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  • Print publication year: 2011
  • Online publication date: August 2012

4 - Quasielastic light scattering and diffusion

Summary

Introduction

For the most part, this volume does not discuss experimental methods. Other works provide sound descriptions of techniques and theoretical principles. How-ever, light scattering spectroscopy gave the earliest phenomenological findings that led me to writing this book. Also, the method was the basis of my career's experimental work. Here we consider optical techniques, and the correlation functions and diffusion coefficients that they determine. The emphasis is on understanding the physical quantities that are measured by light scattering spectrometers and related instruments. Actual measurements on complex fiuids appear in later chapters.

Quasielastic light scattering spectroscopy (QELSS) is an optical technique for observing transient local fiuctuations in the concentration and orientation of molecules in a liquid(1). Inelastic neutron scattering is sensitive to the same fluctuations. The wavelengths and time scales to which light and neutron scattering are sensitive are quite different, but a single theoretical picture describes the physical quantities observed by the two methods. Related optical techniques, notably Fluorescence RecoveryAfter Photobleaching (FRAP), Forced Rayleigh Scattering (FRS), Fluorescence Correlation Spectroscopy (FCS), and Depolarized Dynamic Light Scattering (DDLS) each give somewhat different information about molecularmotions. QELSS is also called Dynamic Light Scattering, “dynamic” in contrast to the “static” of “Static Light Scattering,” in which the experimenter determines the average intensity of the scattered light.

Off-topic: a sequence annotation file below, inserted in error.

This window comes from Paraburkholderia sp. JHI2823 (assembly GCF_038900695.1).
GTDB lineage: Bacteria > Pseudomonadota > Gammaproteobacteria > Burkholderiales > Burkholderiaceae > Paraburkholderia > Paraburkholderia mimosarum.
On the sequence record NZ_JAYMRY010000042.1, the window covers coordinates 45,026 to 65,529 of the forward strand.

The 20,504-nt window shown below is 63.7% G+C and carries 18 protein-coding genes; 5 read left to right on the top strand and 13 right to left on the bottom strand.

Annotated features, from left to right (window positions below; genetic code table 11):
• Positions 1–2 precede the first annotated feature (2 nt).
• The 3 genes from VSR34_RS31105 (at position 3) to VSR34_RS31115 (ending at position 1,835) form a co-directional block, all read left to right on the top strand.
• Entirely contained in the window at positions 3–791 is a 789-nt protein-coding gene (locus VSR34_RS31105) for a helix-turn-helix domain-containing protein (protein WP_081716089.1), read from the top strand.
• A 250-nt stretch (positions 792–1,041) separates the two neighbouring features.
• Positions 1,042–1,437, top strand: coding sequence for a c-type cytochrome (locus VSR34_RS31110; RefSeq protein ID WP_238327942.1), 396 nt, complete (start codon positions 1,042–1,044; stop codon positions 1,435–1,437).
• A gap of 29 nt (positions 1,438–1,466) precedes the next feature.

We first consider howlight scattering spectra are related to positions and motions of the dissolved scattering centers. We then present a nomenclature for diffusion coefficients. At least three paths have been used to calculate light scattering spectra of macromolecule solutions; each is described below.

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